In this video tutorial, accounting professor Kay Stice explains how learning and growth measures focus on the company’s employees. Traditional financial measures can cause managers to view employees as a cost. However, a balanced scorecard has a company view its employees as a key resource. He explores leading measures and outcomes in this video.
- In my opinion the learning and growth measures are a very valuable contribution of the balanced scorecard approach. The Learning and Growth Measures focus on the company's employees. Traditional financial measures can cause managers to view employees as a cost. The balanced scorecard focuses a manager on viewing the employees as a key resource. Now an infamous example of this is the statement by Jerry Krause, general manager of the Chicago Bulls during the 1980s and the 1990s. He said that players don't win championships, organizations win championships.
Well, it turns out that organizations with the right players, such as Michael Jordan, they win championships. The large CPA firms these days are constantly talking about work life balance. Now is it because these firms are charitable organizations that care only about their employee's happiness? No. Instead the CPA firms realize that their good employees are a resource, not a cost, and that they can increase their financial profits by retaining their good employees. As with the customer measures, it is useful to think of the employee measures as being both leading measures and outcome measures.
An important Leading Measure is the amount spent on employee training. As with spending on research and development, this measurement of spending on employee training reflects a key change in perspective. Spending money on training is not a negative, it's a positive. Measuring spending on employee training, or tracking the number of employees who have completed additional certification courses, such as this one, reminds managers that money must be consistently spent on employee development in order to keep the employee satisfied and engaged.
Again, without this perspective the accountants and the budget cutters would slash compensation and increase layoffs at the first sign of a temporary decline in profits. Such short term actions motivated by a focus on just measures of short term profits reduce employee loyalty and increase the cost of doing business in the long run. The ultimate result of building learning and growth in the organization is to enhance employee productivity. Employee productivity then leads to internal process improvements.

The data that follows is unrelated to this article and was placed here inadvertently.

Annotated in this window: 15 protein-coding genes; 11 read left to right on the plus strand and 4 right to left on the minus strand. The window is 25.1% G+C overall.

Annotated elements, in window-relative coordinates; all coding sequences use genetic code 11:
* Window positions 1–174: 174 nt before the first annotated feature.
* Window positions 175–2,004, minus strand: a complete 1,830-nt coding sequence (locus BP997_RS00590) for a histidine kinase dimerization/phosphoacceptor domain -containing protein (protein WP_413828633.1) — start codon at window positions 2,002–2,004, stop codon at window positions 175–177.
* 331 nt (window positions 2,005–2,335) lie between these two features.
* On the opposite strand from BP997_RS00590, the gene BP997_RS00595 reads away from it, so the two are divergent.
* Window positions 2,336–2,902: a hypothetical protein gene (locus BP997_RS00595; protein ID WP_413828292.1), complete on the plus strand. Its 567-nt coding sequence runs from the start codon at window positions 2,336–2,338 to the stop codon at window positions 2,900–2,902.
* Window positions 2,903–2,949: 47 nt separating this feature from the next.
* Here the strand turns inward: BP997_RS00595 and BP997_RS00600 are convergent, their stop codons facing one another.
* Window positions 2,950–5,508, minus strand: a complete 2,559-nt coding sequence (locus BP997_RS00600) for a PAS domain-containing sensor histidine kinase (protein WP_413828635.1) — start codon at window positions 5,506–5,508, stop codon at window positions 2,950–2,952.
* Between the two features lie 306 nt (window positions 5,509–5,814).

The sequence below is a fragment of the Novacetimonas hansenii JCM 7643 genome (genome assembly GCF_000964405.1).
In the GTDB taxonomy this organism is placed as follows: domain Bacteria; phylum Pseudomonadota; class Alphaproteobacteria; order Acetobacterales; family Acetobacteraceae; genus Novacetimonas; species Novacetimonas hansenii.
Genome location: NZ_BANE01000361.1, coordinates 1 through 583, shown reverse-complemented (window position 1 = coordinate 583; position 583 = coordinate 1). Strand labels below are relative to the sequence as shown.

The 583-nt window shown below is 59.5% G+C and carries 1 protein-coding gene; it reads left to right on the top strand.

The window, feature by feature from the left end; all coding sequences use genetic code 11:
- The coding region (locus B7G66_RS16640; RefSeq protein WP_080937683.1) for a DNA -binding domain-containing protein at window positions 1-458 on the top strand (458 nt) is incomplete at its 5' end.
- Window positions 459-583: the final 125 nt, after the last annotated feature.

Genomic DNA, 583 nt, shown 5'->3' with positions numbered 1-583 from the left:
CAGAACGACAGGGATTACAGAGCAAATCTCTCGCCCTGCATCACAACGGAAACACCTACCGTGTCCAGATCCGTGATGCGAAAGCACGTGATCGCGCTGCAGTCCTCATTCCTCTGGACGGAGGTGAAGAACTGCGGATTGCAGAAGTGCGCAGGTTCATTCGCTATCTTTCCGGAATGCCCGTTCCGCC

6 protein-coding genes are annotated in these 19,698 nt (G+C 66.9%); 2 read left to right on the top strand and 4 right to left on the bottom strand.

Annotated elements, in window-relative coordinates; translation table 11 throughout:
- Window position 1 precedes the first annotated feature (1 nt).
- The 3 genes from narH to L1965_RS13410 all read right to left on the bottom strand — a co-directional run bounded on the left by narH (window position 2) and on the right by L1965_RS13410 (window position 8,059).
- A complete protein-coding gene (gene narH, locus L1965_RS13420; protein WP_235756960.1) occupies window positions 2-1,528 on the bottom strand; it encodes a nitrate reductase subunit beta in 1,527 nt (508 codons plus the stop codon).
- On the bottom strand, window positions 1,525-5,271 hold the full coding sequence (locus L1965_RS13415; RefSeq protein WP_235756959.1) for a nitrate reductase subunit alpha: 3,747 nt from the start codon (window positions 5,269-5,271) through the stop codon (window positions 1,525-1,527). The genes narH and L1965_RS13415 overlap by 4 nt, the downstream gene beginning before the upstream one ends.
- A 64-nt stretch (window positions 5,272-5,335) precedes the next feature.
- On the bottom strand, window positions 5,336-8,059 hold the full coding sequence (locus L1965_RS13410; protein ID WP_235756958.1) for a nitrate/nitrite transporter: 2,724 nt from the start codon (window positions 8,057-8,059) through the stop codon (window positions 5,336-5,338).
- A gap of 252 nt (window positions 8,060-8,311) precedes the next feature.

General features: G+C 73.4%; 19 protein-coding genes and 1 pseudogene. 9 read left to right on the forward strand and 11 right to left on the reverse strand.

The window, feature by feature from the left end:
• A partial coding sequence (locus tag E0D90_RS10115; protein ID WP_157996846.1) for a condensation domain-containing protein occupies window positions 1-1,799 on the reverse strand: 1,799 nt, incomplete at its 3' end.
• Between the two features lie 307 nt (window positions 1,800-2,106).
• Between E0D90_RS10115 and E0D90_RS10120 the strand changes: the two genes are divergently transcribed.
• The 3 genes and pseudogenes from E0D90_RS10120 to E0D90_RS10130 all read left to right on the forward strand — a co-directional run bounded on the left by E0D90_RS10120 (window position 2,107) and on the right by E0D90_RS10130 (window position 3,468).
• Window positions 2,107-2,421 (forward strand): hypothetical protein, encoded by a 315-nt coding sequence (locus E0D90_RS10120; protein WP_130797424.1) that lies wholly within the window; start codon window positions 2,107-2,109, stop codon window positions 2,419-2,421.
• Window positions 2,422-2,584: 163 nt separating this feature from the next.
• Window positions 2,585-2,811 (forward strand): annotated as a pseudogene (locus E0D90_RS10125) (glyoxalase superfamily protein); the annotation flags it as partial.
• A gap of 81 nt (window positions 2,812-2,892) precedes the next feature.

Related to employee productivity is the employee retention and employee satisfaction. These three issues form the desired outcome measures of learning and growth. Therefore the organization should track performance in the productivity, retention rates, and satisfaction of its employees. A good accounting system can and should measure satisfaction of employees using surveys, reporting on resignation trends within the company, and measure employees productivity in terms of volume, quality, and timeliness of output.
To review, the Balanced Scorecard is a framework for organizing a company's performance measures, or key performance indicators, the KPIs. A traditional way to structure the Balanced Scorecard is to organize the KPIs into four areas, financial, customers, internal processes, and learning and growth, which is with the employees. The Balanced Scorecard framework is an aid to help managers identify areas in which they should create key performance indicators.
In this course, accounting professors Jim and Kay Stice explain what KPIs your business should consider in a balanced scorecard, from financial goals to employee and customer satisfaction. They describe how to craft a clear mission statement that complements your KPIs, and how to tie performance to incentives. Plus, get a look at KPIs in action, as Jim and Kay break down a case study examining a trucking company's balanced scorecard.
- The importance of KPIs and measuring performance
- Financial goals and measure
- Customer needs and satisfaction
- Employee growth
- Creating an effective mission statement
- Linking measurements and rewards
- Examining a KPI case study